In the Budget Reconciliation Act of 1993, Congress provided income tax incentives to businesses located on Indian reservations. The way the term "Indian reservations" was used in the bill caused confusion as to Congressional intent. To resolve this issue, Congress further defined "reservations" and portions of Oklahoma that qualify as reservations in the Taxpayer Relief Act of 1997. With this latest action, Congress has made certain its intent for application of these tax incentives in Oklahoma.
The passage of the Taxpayer Relief Act of 1997 on August 5, clarified the term "Indian reservation" as it pertains to Oklahoma as "lands which are within the jurisdictional area of an Oklahoma Indian tribe". For purposes of Congressional intent, the House Ways and Means Committee defines an Indian reservations in Oklahoma as "lands within boundaries of the last treaties with the Oklahoma tribes." This definition satisfied Committee Chairman Bill Archer in that it narrowed the scope of the qualifying lands by eliminating the Unassigned Lands.
The Internal Revenue Code of 1986 (as amended) now provides for additional accelerated depreciation of property placed on an Indian reservation (as defined above). To be eligible, the property must:
The schedule of depreciation for qualifying properties is as follows:
The Indian Employment Credit is available for wages paid or incurred to employees on an Indian reservation. It provides for a twenty percent non-refundable income tax credit for wages paid to and health insurance premiums paid for each employee who is an enrolled member of an Indian tribe (or the spouse of an enrolled member).
In 1992 Senator John McCain, R-Arizona, drafted a tax bill with the assistance of the Navajo Nation to make it more attractive for businesses to hire Native Americans and to invest in reservation land. This bill was ultimately vetoed by President Bush.
The 1993 budget-reconciliation bill included "empowerment zones" aimed at low-income inner cities and poor rural areas. McCain fought to make Indians eligible for the program as well arguing that Indians are among the poorest Americans. Oklahoma Indians were often excluded from these types of assistance packages because they are commonly aimed at Indian "reservations". Oklahoma has no official reservations, because land that was once reservation land has since either been allotted for settlement or given to individuals or tribes. Then Oklahoma Senator David Boren insisted that Oklahoma Indians be included in the tax incentives.
The Omnibus Reconciliation Act of 1993 was signed into law on August 10, 1993. It contained two provisions to stimulate economic development on Indian reservations by providing assistance to companies investing in and conducting business on such lands between the years 1994 and 2003. These tax incentives were similar to those targeted at other areas of economic depression, known as empowerment zones. First, the Act authorized Accelerated Depreciation Values for Property on Indian Reservations and second, it outlined the Indian Employment Credit.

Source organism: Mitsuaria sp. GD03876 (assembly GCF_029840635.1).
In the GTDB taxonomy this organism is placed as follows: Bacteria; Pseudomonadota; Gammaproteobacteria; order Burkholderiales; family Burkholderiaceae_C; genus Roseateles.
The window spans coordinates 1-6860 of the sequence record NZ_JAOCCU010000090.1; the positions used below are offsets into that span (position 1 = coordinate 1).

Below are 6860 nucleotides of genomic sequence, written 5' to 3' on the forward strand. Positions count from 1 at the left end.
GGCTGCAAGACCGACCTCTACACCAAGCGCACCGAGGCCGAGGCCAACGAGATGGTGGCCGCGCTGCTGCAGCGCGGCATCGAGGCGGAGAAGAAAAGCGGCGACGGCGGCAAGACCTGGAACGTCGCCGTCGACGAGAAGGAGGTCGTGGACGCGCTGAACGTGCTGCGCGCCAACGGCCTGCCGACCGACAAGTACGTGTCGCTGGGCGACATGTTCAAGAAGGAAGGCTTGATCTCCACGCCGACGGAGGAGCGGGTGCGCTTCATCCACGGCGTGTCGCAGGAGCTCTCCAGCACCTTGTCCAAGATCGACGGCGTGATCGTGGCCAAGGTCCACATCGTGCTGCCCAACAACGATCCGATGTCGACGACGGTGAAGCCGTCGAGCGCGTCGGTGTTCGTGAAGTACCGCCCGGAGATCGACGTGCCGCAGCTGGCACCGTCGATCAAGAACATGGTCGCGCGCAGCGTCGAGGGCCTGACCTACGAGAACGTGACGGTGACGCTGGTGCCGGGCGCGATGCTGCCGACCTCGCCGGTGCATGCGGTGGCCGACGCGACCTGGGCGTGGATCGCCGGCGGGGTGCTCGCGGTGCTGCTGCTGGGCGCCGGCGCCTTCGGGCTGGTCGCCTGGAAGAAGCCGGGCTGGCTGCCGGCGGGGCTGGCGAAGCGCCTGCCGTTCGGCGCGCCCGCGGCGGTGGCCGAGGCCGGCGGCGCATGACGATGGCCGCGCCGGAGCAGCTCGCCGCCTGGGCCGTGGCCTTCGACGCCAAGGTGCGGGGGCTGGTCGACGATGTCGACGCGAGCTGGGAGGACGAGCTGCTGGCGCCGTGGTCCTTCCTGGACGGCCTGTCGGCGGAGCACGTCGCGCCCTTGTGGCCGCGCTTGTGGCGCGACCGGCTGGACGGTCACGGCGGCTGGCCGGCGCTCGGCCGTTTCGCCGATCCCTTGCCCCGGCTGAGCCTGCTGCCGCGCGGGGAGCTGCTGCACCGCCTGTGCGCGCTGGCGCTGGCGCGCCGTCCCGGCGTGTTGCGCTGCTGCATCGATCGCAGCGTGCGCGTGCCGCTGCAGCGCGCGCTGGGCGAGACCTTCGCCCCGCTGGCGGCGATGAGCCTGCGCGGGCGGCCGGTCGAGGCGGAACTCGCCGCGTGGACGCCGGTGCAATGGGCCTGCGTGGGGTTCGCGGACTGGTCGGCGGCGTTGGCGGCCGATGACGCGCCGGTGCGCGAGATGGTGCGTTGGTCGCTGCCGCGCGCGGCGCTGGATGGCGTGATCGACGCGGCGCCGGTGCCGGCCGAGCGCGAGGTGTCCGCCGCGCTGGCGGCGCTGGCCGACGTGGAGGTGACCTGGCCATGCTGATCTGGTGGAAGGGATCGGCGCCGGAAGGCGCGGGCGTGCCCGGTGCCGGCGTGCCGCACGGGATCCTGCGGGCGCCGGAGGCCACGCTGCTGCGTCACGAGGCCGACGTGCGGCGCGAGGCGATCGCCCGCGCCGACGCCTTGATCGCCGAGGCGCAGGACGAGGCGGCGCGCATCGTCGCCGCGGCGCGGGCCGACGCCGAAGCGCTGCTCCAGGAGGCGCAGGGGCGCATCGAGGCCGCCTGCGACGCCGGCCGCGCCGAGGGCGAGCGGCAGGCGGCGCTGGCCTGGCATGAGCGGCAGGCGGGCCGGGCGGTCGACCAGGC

It was not clear as to how much of Oklahoma was to be covered by this Act. The definition of "Indian Reservation" was imported by cross reference from the Indian Financing Act of 1974 citing the definition to include "former Indian reservations in Oklahoma". This definition essentially encompassed the entire state of Oklahoma (the Panhandle and "old Greer county" excluded). The Associated Press called the language in the bill a legal "quirk" and other members of Congress have called it a "mistake that is giving tax breaks to big business". In his introduction of the bill, co-author Senator Boren indicated that his motivation for including this definition of the word "reservation" was to protect Oklahoma from exclusion of the Act that could greatly benefit our state's Native Americans. As noted above, the 1997 amendments have clarified the areas of the state in which the incentives apply.
Some members of Congress objected to the interpretation and initiated a move to change the definition of "reservation" to only apply to "Indian lands held in federal trust and not to former reservations".
The IRS suspended action on these issues during 1996, anticipating Congressional modification or repeal of the applications of the provision. Since then, most businesses have adopted a wait-and-see attitude.
THE USE OF TAX BENEFITS
It is anticipated that these tax benefits will be widely used to enhance economic development efforts in Oklahoma. Some area Chambers of Commerce began to use the law as a tool to attract new industry to the state even before the 1997 amendments. The Ardmore Development Authority has presented the law and the interpretation of it to the Oklahoma Governor's Economic Development Team in Tulsa. Also keeping a close eye on the issue is Oklahoma's Department of Commerce. This provision could give cities like Tulsa, Lawton and Enid an advantage over other cities such as Austin, Dallas, Portland and Atlanta. For companies with large capital costs, "that gives you an additional almost $150 million on your bottom line..." states economist Dan Gorin of the Department of Commerce.
Accounting firms from Tulsa to Ardmore advised their clients take full advantage of the law in 1996. Other firms gave their clients the option of filing a special IRS form to provide for the depreciation benefit the client would have received the previous two years had they known about the provision or had the Congressional intent been clear.